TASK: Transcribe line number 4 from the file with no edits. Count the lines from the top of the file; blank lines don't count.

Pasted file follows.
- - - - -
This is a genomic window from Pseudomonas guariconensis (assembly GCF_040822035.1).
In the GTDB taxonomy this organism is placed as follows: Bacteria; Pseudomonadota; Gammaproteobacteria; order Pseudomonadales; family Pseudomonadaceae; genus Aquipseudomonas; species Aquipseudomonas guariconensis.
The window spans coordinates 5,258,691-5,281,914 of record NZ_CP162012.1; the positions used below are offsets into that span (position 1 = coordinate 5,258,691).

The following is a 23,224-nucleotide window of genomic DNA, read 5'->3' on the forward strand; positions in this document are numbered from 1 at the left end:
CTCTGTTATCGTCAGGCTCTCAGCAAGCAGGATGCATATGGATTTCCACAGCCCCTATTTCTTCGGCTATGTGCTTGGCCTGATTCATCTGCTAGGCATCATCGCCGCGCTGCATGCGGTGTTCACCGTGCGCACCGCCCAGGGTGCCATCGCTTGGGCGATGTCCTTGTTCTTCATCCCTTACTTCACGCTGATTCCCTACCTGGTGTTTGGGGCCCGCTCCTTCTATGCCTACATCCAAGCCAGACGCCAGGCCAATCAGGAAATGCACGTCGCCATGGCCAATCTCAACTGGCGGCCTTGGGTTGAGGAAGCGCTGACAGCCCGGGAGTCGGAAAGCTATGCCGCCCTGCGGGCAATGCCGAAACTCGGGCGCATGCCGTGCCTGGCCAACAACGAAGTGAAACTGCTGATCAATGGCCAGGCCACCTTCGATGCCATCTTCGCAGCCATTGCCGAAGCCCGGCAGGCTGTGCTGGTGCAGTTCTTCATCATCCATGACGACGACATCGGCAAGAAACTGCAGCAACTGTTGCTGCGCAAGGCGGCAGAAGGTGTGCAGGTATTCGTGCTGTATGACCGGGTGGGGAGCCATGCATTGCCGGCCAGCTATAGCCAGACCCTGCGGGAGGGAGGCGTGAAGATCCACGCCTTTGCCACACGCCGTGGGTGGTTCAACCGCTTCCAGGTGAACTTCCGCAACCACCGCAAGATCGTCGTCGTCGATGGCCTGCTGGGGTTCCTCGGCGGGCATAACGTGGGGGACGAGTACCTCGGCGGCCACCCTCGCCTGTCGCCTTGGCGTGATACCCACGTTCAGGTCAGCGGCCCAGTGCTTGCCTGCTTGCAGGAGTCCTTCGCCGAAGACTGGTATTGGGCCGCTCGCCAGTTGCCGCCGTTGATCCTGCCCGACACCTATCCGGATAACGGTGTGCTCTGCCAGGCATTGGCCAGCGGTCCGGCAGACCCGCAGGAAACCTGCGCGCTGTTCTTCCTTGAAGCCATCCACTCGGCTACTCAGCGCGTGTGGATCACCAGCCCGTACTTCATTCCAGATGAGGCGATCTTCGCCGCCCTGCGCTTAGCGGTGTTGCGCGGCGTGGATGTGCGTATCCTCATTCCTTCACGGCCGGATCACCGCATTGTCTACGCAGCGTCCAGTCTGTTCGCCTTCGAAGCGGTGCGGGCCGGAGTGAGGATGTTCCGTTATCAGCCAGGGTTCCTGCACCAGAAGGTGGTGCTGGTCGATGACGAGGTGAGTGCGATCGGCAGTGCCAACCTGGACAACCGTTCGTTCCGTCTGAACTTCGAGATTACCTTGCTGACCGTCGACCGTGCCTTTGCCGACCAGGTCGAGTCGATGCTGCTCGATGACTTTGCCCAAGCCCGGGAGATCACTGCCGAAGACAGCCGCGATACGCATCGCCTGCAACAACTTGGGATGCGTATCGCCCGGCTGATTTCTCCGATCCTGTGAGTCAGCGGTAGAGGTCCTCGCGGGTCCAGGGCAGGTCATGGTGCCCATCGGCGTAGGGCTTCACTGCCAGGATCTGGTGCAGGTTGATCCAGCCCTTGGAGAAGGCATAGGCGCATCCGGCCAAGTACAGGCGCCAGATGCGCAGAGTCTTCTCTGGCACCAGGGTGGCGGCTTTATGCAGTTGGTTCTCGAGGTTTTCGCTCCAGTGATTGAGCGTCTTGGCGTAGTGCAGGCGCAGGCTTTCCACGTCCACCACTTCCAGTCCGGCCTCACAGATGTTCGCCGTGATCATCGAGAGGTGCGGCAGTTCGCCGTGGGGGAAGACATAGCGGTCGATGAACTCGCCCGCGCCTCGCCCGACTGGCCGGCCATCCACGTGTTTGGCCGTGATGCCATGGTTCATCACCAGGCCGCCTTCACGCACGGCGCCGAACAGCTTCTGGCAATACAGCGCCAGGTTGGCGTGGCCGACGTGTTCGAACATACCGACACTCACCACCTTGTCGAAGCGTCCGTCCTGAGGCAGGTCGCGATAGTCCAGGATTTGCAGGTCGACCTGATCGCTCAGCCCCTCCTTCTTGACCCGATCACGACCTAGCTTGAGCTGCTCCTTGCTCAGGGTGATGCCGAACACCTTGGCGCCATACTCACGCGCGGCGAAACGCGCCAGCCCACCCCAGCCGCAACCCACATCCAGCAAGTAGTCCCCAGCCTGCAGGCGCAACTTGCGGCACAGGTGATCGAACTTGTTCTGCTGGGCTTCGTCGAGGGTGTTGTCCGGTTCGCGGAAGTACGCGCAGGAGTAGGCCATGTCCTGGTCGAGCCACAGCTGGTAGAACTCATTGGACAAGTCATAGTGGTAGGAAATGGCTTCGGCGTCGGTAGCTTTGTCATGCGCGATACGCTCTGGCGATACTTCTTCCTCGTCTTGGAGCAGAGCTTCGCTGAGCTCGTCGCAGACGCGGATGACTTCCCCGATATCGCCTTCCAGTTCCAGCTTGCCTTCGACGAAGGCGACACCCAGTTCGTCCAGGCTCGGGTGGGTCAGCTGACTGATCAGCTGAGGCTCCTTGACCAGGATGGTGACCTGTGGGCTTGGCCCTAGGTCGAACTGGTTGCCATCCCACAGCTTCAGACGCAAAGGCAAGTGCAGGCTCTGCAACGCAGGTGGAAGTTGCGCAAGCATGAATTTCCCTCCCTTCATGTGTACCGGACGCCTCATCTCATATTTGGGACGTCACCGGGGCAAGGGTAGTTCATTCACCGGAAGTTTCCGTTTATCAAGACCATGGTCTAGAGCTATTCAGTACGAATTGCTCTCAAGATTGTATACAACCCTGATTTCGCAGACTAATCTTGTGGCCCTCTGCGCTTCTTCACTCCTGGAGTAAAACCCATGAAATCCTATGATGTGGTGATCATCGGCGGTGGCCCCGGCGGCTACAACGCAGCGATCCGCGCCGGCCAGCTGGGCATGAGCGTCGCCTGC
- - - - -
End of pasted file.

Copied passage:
The following is a 23,224-nucleotide window of genomic DNA, read 5'->3' on the forward strand; positions in this document are numbered from 1 at the left end: